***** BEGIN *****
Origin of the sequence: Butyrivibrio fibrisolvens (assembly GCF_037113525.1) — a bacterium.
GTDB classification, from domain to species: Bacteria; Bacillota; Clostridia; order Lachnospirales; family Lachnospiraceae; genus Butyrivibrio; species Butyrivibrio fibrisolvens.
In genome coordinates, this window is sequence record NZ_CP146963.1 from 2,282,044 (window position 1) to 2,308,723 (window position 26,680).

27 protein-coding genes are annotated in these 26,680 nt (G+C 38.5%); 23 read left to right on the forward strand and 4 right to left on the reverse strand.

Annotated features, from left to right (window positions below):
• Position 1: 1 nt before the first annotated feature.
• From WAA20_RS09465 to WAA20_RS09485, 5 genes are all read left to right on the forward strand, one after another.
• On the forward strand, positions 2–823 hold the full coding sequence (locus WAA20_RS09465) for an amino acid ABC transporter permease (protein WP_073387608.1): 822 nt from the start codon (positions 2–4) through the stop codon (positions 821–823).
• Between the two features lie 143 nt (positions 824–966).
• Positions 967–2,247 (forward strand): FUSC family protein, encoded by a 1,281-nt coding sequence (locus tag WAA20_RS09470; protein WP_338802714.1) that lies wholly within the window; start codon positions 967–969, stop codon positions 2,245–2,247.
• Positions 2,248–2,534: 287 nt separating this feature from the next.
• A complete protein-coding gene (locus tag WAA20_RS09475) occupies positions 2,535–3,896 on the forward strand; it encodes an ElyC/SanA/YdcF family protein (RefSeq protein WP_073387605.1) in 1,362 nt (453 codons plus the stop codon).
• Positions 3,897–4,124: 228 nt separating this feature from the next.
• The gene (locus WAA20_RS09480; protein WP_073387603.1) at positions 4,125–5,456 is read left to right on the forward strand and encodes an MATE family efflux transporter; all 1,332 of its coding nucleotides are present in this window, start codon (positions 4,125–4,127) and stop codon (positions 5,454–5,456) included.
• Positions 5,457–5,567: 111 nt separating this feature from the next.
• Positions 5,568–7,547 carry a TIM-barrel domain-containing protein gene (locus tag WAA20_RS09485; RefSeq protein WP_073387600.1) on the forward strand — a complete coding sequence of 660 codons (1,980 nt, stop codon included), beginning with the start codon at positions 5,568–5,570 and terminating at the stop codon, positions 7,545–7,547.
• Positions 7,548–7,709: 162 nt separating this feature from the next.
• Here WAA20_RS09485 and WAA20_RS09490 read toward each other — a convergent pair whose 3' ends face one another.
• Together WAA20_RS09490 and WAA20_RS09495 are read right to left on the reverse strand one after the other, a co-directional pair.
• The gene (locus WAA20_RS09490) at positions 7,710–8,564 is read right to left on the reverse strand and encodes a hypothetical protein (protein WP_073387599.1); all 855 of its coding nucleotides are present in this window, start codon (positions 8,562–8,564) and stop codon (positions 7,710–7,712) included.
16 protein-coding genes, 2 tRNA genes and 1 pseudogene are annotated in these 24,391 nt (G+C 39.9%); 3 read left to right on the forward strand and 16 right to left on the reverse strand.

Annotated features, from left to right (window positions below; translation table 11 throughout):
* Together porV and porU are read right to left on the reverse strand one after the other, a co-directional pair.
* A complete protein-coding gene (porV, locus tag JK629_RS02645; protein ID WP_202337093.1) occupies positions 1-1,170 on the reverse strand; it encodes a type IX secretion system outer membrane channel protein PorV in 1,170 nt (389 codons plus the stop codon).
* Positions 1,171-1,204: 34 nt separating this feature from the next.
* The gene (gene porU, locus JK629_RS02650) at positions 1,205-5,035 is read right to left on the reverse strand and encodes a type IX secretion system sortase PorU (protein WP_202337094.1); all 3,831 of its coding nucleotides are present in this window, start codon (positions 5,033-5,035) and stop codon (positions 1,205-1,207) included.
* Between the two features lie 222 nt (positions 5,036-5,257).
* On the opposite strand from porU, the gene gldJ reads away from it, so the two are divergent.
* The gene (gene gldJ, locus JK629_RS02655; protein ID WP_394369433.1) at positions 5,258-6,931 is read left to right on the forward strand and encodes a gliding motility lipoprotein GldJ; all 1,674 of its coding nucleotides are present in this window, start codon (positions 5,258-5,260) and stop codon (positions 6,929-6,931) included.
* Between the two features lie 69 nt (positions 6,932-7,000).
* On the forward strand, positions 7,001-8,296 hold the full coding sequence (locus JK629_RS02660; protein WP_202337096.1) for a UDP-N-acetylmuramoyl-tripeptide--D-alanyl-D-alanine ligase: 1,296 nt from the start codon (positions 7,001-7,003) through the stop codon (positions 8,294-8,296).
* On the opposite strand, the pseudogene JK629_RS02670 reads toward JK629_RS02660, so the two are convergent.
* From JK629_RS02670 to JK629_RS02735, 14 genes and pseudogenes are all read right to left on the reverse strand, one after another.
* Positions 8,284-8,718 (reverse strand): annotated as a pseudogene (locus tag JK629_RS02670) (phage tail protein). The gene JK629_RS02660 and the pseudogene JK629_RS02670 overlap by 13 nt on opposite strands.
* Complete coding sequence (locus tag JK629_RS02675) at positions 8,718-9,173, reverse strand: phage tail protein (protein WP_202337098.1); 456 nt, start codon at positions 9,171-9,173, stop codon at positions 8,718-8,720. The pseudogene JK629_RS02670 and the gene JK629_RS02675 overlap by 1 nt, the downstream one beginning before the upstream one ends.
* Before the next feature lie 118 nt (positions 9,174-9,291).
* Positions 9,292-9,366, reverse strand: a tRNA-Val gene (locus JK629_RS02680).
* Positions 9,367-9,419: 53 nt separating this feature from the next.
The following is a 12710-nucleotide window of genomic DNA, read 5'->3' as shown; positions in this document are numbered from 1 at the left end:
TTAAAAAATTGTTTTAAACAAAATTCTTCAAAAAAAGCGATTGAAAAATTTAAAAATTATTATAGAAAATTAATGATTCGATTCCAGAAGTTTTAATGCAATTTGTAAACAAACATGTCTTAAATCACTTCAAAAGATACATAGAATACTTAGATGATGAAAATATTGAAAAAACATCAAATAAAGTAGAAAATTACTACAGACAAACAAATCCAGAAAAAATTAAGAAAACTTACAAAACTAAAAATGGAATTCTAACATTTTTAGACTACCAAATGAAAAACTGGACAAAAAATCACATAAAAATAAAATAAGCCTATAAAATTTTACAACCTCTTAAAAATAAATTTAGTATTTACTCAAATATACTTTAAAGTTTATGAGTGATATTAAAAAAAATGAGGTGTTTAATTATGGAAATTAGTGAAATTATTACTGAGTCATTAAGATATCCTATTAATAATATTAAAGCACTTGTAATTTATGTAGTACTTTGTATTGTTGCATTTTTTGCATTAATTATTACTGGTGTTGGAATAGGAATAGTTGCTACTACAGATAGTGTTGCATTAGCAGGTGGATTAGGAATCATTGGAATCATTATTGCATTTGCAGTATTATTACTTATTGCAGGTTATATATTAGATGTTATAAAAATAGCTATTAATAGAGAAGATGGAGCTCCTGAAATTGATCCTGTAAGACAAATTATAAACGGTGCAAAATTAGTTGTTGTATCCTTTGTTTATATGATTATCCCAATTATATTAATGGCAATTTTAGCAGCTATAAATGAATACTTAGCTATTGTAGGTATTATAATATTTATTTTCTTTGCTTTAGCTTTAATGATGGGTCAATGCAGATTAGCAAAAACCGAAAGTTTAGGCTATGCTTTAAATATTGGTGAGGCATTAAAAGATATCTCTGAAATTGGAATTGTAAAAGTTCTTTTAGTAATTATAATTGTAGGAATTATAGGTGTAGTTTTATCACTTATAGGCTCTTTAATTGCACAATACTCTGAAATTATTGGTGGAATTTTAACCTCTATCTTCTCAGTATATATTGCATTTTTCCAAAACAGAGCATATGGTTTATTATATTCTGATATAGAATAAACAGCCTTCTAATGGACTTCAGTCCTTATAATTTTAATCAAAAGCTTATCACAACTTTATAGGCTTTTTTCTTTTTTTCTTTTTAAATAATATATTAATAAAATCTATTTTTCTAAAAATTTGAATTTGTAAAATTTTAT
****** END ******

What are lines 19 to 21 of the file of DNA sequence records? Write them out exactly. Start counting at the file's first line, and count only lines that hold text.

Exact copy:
• Together WAA20_RS09490 and WAA20_RS09495 are read right to left on the reverse strand one after the other, a co-directional pair.
• The gene (locus WAA20_RS09490) at positions 7,710–8,564 is read right to left on the reverse strand and encodes a hypothetical protein (protein WP_073387599.1); all 855 of its coding nucleotides are present in this window, start codon (positions 8,562–8,564) and stop codon (positions 7,710–7,712) included.
16 protein-coding genes, 2 tRNA genes and 1 pseudogene are annotated in these 24,391 nt (G+C 39.9%); 3 read left to right on the forward strand and 16 right to left on the reverse strand.